Amcu’s strike stamina questioned
Commentators say Amcu’s massive-scale strike and high demands could damage the union.
JOHANNESBURG - The Association of Mineworkers and Construction Union (Amcu)'s ability to maintain a major platinum sector strike starting this week is under scrutiny with experts and other groups concerned about rifts within the union and widespread job losses.
The mining union has increased in prominence in recent months, with a majority recognition agreement signed at Lonmin last year among its main achievements.
More than a 100,000 workers belonging to Amcu are expected to down tools at a number of platinum mines from Thursday, leaving the Finance Minister and Solidarity, among others, extremely concerned for the industry as a whole.
But editor at MiningMX.com David McKay says Amcu itself should be worried, as the mining companies have had a long time to prepare for this industrial action.
"Platinum producers have had about six to eight weeks to build up an inventory. They can sit out a strike for a meaningful amount of time [while] anything beyond two weeks for Amcu starts to get hairy for them."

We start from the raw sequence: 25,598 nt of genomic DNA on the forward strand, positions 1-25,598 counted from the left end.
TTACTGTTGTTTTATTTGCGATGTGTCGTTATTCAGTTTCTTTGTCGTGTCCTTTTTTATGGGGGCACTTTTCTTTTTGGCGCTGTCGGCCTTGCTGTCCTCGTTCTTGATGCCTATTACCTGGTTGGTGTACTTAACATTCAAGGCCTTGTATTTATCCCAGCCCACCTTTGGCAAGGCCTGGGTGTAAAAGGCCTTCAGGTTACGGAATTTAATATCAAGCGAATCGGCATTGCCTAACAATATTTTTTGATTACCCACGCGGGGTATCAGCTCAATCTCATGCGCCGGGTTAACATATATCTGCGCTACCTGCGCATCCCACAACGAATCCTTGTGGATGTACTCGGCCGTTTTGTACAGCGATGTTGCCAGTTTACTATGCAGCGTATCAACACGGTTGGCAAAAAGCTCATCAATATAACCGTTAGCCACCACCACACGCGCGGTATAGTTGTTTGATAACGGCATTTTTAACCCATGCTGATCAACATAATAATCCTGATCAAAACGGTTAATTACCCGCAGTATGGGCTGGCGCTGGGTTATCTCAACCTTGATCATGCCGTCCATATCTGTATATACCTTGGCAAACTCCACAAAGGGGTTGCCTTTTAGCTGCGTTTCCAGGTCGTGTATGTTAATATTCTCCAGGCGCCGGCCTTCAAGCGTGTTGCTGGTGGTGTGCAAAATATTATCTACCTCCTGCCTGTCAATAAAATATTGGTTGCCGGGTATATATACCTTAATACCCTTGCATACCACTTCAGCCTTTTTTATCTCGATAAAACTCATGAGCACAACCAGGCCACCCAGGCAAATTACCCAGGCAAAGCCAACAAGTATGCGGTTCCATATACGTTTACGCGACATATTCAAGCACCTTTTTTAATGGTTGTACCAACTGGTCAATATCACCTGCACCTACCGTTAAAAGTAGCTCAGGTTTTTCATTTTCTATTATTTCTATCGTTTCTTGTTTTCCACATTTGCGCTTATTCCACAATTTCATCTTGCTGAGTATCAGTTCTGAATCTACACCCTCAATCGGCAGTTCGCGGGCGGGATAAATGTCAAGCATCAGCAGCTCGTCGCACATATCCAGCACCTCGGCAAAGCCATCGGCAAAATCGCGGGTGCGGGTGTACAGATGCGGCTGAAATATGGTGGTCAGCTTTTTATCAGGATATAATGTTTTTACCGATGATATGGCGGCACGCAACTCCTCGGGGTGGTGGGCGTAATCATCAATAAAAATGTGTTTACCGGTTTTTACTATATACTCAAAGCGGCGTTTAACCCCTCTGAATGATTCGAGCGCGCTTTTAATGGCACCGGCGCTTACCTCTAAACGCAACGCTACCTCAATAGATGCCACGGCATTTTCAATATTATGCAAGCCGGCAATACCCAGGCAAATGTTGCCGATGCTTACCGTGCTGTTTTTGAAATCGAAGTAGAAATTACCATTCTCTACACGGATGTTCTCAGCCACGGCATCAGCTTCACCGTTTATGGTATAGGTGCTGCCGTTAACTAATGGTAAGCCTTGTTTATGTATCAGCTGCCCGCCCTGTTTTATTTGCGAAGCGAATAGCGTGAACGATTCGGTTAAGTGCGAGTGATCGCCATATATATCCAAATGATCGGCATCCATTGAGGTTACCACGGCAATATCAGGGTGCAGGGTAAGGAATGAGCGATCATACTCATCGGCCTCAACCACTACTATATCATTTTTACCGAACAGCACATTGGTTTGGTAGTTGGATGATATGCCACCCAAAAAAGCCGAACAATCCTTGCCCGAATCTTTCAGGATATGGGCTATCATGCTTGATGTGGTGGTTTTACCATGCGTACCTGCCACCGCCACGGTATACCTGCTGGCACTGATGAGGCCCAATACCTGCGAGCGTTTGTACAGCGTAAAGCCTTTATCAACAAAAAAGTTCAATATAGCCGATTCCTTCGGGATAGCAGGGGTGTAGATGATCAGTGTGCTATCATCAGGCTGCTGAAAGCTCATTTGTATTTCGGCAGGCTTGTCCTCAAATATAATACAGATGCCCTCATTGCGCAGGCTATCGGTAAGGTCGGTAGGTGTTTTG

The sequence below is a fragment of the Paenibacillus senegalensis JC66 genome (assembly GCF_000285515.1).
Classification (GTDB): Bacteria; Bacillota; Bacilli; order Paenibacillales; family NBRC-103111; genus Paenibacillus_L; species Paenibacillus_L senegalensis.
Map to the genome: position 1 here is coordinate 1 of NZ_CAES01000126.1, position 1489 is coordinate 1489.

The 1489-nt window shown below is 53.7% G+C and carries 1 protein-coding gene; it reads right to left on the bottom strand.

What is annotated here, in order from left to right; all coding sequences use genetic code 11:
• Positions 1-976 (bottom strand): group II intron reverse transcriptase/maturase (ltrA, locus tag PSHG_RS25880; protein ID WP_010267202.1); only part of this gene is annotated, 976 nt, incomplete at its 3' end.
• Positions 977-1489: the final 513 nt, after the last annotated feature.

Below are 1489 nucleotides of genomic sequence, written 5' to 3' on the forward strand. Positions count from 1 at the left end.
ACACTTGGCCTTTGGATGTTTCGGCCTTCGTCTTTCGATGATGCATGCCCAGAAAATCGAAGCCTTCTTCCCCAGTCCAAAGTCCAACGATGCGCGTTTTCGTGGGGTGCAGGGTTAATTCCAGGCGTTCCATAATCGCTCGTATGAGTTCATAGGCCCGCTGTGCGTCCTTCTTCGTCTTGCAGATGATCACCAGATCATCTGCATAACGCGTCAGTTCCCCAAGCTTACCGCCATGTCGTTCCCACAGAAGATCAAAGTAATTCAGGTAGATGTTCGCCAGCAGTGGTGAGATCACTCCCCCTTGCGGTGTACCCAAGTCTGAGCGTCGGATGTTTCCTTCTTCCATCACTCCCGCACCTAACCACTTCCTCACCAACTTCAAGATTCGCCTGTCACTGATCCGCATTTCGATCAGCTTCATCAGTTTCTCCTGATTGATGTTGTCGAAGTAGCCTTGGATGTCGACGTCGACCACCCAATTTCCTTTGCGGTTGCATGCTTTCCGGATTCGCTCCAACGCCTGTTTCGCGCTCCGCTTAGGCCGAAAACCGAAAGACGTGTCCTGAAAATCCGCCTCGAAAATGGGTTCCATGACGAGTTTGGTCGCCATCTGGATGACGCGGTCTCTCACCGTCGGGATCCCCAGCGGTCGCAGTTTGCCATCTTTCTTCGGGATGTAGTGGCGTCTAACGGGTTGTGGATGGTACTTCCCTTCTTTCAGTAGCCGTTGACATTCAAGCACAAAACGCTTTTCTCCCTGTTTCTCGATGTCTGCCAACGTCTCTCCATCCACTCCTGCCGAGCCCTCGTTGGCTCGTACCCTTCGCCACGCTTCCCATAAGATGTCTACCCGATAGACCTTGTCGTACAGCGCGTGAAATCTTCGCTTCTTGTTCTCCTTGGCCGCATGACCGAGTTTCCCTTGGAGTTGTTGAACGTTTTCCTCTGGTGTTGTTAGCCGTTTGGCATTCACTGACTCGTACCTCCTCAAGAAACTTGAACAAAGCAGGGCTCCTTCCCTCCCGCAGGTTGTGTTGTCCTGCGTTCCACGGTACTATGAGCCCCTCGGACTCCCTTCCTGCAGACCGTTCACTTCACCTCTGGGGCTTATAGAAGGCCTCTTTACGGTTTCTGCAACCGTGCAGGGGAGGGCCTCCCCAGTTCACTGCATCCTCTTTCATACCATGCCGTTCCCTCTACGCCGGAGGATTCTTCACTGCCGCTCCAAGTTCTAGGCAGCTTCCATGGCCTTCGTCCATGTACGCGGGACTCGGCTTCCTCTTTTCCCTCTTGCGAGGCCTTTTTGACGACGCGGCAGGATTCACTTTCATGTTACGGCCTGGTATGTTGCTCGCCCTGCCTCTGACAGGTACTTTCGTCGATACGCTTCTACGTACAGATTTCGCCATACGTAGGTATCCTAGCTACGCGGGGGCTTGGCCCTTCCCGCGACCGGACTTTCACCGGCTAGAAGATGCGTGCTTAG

He says Amcu could also see rifts forming between members and other unions, with the entire concept of collective bargaining facing major challenges.
Emerging markets economist at Nomura Peter Attard Montalto agrees that a prolonged strike could undermine Amcu, saying its demands are too excessive.
"They can probably last it out a week, maybe even two, but it's going to be hard for them to keep things together. And, of course, the goal they set themselves of R12,500 is so big that they are likely to be frustrated in that regard."
Both commentators agree that Thursday's strike could be the start of major changes in the mining sector.
At the same time, the Workers and Socialist Party (Wasp) says miners are concerned about losing their jobs.
With workers downing tools at Anglo American Platinum, Impala Platinum and Lonmin, some members are concerned that Amcu will not be able to attain the R12,500 demand.
These concerns have begun causing tensions within Amcu and Wasp's Mametlwe Sebei says while they fully support the strike, they have also had to take the workers' concerns into account.
He says many of the workers being asked to join the strike have already been retrenched and are now just fulfilling the remainder of their contracts.
They need to know, he says, whether there would even be a benefit for them in joining the action. To listen to 567 CapeTalk/Talk Radio 702's Bruce Whitfield's full interviews with McKay and Attard, click here.
To listen to 567 CapeTalk/Talk Radio 702's Bruce Whitfield's full interviews with McKay and Attard, click here.